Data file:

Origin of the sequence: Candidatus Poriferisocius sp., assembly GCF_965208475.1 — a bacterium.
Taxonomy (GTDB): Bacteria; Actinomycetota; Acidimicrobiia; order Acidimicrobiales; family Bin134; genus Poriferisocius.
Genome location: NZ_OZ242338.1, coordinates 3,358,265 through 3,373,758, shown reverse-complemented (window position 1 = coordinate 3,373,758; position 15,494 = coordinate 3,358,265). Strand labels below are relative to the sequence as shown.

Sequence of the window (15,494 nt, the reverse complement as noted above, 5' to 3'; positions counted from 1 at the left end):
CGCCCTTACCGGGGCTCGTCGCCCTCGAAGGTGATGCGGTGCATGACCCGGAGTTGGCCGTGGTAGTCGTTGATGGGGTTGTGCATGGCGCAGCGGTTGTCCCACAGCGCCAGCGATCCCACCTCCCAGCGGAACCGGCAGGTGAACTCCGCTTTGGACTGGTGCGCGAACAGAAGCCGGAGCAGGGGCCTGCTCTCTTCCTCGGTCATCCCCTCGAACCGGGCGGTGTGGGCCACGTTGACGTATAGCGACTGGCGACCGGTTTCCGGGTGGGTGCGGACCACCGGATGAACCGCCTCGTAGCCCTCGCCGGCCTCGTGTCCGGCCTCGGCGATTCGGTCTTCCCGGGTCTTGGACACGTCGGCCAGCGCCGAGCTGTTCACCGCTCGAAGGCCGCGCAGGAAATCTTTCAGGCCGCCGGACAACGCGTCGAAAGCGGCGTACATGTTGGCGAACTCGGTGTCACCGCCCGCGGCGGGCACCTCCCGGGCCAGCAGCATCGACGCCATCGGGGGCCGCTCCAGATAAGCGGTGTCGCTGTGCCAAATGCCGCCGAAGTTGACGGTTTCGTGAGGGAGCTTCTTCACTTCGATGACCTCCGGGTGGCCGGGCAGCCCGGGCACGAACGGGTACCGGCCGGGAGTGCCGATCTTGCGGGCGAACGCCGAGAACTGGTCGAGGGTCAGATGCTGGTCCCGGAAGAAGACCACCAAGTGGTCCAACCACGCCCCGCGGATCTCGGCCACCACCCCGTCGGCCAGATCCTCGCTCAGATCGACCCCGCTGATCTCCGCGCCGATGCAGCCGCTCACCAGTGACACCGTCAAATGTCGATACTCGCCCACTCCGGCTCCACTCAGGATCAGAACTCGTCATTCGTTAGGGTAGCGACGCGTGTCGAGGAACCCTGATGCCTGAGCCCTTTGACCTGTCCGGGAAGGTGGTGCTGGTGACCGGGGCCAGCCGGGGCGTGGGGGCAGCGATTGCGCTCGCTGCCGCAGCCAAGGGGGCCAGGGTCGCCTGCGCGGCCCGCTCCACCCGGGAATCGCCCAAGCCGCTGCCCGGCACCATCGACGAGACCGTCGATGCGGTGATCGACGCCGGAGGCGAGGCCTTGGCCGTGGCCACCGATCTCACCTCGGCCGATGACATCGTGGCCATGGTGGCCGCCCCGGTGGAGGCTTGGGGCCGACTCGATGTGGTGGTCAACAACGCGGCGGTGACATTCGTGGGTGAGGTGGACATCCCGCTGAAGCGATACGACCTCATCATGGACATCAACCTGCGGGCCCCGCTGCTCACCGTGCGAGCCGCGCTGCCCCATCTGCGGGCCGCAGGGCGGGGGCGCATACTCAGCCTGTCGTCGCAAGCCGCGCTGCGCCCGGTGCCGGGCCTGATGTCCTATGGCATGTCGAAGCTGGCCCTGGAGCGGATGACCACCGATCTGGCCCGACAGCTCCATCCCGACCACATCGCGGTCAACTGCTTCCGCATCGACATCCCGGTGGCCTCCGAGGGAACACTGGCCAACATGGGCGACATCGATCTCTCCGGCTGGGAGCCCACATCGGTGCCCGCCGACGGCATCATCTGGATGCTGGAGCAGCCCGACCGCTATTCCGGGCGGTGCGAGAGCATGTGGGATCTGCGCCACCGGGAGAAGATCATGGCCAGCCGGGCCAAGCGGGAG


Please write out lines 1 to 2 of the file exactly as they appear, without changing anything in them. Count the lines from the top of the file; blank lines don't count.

Origin of the sequence: Candidatus Poriferisocius sp., assembly GCF_965208475.1 — a bacterium.
Taxonomy (GTDB): Bacteria; Actinomycetota; Acidimicrobiia; order Acidimicrobiales; family Bin134; genus Poriferisocius.